Most journalists are far more accustomed to reporting the news than being a newsmaker.
Vernon A. Williams, an IUPUI communications and community engagement strategist as well as a veteran print and broadcast journalist, was placed in that unusual position when put under the studio lights as part of the current exhibition "SONS: Seeing the Modern African American Male," which shows through Oct. 31 at the Indianapolis Central Library.
Williams' likeness is among 30 color portraits by Charlotte, North Carolina, photographer Jerry Taliaferro. Williams and Michael R. Twyman represent IUPUI in stoic imagery. IUPUI alumni Gary Gee of the Herron School of Art and Design; Lacy Johnson of the McKinney School of Law; and Vop Osili, who is on the IUPUI Board of Advisors, are featured in the show, too.
"Reflecting on my years of covering the news, you grow accustomed to journalism being a thankless profession," said Williams with a laugh during a recent visit to "SONS." "You're not used to people taking the time to say anything unless they are upset or take issue with a story. So the 'SONS' recognition is a rare and humbling acknowledgment."
The show is part of a series Taliaferro is conducting around the country. Previous "SONS" exhibits showcased African-American men of multiple generations in Baltimore; New York; and Jackson, Mississippi. All of the shows, including the one in Indianapolis, featured 30 men who were nominated by fellow community members. The Indianapolis Central Library edition saw 60 total nominations.
The color portraits reside in a gallery space, while some black-and-white shots are in the library's lobby. Video interviews were posted on the subjects as part of the show. Twyman, an adjunct faculty member in the Lilly Family School of Philanthropy, was delighted to find his name under a promotional sign reading "I am a philanthropist."
The teaching side of Twyman's philanthropic career is something he cherishes.
"I learn so much more from my students than what I could ever impart to them," Twyman said. "We're always teaching each other. I enjoy having the classroom as a laboratory for just the generation of ideas and solutions around how we can be more responsive to community needs."
While teaching his current courses -- Race, Social Justice and Philanthropy as well as Diversity and Culturally Responsive Philanthropy -- Twyman has cultivated an impressive career in Indianapolis. He is the owner of InExcelsis, a private consulting firm that works with companies to maximize performance, and is the founding Indiana director for the Nina Mason Pulliam Charitable Trust, where he managed a multimillion-dollar grant portfolio. Twyman was honored for his work with the trust in the form of the Dr. Michael R. Twyman Endowment Fund with the Indianapolis Marion County Library Foundation.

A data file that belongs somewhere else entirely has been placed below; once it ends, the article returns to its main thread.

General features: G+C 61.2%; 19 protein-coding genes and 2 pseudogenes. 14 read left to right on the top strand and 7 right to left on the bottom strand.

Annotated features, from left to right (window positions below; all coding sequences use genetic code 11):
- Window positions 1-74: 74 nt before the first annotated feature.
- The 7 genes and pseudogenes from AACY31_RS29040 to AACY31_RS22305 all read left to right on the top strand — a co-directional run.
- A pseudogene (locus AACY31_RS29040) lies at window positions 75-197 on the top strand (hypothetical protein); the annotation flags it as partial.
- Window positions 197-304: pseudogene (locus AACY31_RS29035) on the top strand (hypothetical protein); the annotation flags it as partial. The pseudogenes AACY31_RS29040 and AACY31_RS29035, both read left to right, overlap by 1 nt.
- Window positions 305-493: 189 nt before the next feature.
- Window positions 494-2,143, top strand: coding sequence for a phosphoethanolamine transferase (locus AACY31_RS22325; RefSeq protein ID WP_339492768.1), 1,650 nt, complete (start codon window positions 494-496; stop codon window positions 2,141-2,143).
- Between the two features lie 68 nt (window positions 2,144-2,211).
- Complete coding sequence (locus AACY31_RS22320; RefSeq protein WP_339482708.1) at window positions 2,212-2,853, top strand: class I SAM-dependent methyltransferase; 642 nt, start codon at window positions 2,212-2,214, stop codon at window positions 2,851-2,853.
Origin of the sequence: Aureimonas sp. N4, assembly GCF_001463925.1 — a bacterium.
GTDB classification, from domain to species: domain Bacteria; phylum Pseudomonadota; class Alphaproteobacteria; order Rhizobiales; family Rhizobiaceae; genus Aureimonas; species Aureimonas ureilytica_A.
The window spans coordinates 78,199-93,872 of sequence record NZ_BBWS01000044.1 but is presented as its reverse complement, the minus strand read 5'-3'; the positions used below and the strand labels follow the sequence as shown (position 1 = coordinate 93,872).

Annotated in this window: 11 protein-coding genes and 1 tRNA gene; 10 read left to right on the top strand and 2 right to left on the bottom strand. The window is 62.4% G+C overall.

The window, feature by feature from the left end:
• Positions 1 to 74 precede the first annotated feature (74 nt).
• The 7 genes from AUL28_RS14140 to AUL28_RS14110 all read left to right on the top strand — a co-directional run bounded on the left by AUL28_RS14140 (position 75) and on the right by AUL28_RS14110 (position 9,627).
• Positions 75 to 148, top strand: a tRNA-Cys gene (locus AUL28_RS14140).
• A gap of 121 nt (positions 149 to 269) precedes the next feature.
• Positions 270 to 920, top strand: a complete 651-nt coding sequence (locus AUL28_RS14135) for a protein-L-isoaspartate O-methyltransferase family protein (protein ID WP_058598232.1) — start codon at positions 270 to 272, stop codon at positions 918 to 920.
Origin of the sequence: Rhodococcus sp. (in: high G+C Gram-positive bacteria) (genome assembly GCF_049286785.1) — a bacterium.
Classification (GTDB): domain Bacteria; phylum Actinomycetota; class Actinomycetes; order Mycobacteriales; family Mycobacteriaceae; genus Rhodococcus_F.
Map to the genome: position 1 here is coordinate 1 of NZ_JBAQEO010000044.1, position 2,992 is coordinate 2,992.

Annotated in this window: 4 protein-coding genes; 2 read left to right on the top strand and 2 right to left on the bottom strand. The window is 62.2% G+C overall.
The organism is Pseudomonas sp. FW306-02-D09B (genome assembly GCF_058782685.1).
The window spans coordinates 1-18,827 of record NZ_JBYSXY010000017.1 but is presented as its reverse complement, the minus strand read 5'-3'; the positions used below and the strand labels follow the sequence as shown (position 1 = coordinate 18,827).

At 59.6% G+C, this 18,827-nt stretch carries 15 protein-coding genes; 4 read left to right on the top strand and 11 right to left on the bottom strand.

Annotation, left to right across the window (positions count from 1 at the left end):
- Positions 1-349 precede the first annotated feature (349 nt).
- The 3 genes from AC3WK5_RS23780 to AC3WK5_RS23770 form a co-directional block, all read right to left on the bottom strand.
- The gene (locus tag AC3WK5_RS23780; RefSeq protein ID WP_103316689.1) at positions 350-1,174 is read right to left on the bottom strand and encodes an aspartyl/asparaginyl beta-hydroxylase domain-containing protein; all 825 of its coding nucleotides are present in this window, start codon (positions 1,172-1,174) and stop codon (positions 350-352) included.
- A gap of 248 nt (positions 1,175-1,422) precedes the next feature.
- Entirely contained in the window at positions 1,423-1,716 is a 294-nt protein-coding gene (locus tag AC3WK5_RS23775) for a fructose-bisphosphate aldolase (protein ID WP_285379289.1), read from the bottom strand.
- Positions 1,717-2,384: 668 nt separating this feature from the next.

"It's full-circle," said Twyman regarding the familiar venue that is hosting "SONS." "A lot of the work I support here is trying to provide access to underrepresented communities in Indianapolis so they can take advantage of the wonderful programs and services that are here at the central library and all of the neighborhood branches."
One of Michael Twyman's latest projects is bringing the Barbershop Books program to Indianapolis barbershops that cater to black men and boys. The goal is for the generations to bond over reading while visiting the barbershop.
As the first black reporter for the Gary Post-Tribune, Williams broke barriers and news. His decade at the daily -- along with years in radio broadcasting -- built a foundation for a career that flourished at IUPUI.
Williams found his niche in the Office of Community Engagement.
"It was a natural progression in my career since I have been seriously involved in community service since high school," Williams said.
Williams' decades of volunteerism were fueled by his wealth of contacts, ideas and faith. Helping people through mentoring, scholarships, communications expertise or just meeting people at their needs is his primary passion.
"To whom much is given, much is expected. I believe my life and career have been blessed so I can be in a position to bless others," Williams explained. "You work without expectation or anything reciprocal -- just fulfill a need. You don't wait for cameras or spotlights or stages or plaques. You just do it."
Save the date
Vernon Williams' play, "Price of Progress," will run Jan. 29 and 30 at the Campus Center Theater. The Jan. 29 show is for IUPUI students, staff and faculty members, and the Jan. 30 event is open to the community.
In the Office of Community Engagement, Williams' desk has been busy during the 50th Anniversary year. An author of four books, he is putting the finishing touches on the script for a play to debut in January. The production is based on the 2010 Paul R. Mullins and Glenn S. White tome, "The Price of Progress," looking at the history of the cultural scene of Indiana Avenue before, during and after IUPUI's construction.
Williams is also on the organization team for the Black and Latino Alumni Networking Night, to be hosted Oct. 24 by the Diversity Enrichment and Achievement Program, IU Alumni Association, and the Indy chapter of the Neal-Marshall Alumni Club in the Campus Center. Another major project on his radar is the coordination of a statewide summit of African-American alumni of Indiana University, to take place Nov. 10 in Bloomington.
While his career was always meant to showcase others, Williams is proud to be a part of "SONS" and to be counted among outstanding Indianapolis men.
"To be on the side of 'Hey, we like your body of work. We think you've made a difference.' It's a very humbling experience," Williams said. "I view whatever I do as a manifestation of my godly assignment -- an effort to be 'kingdom-minded' in my approach to life."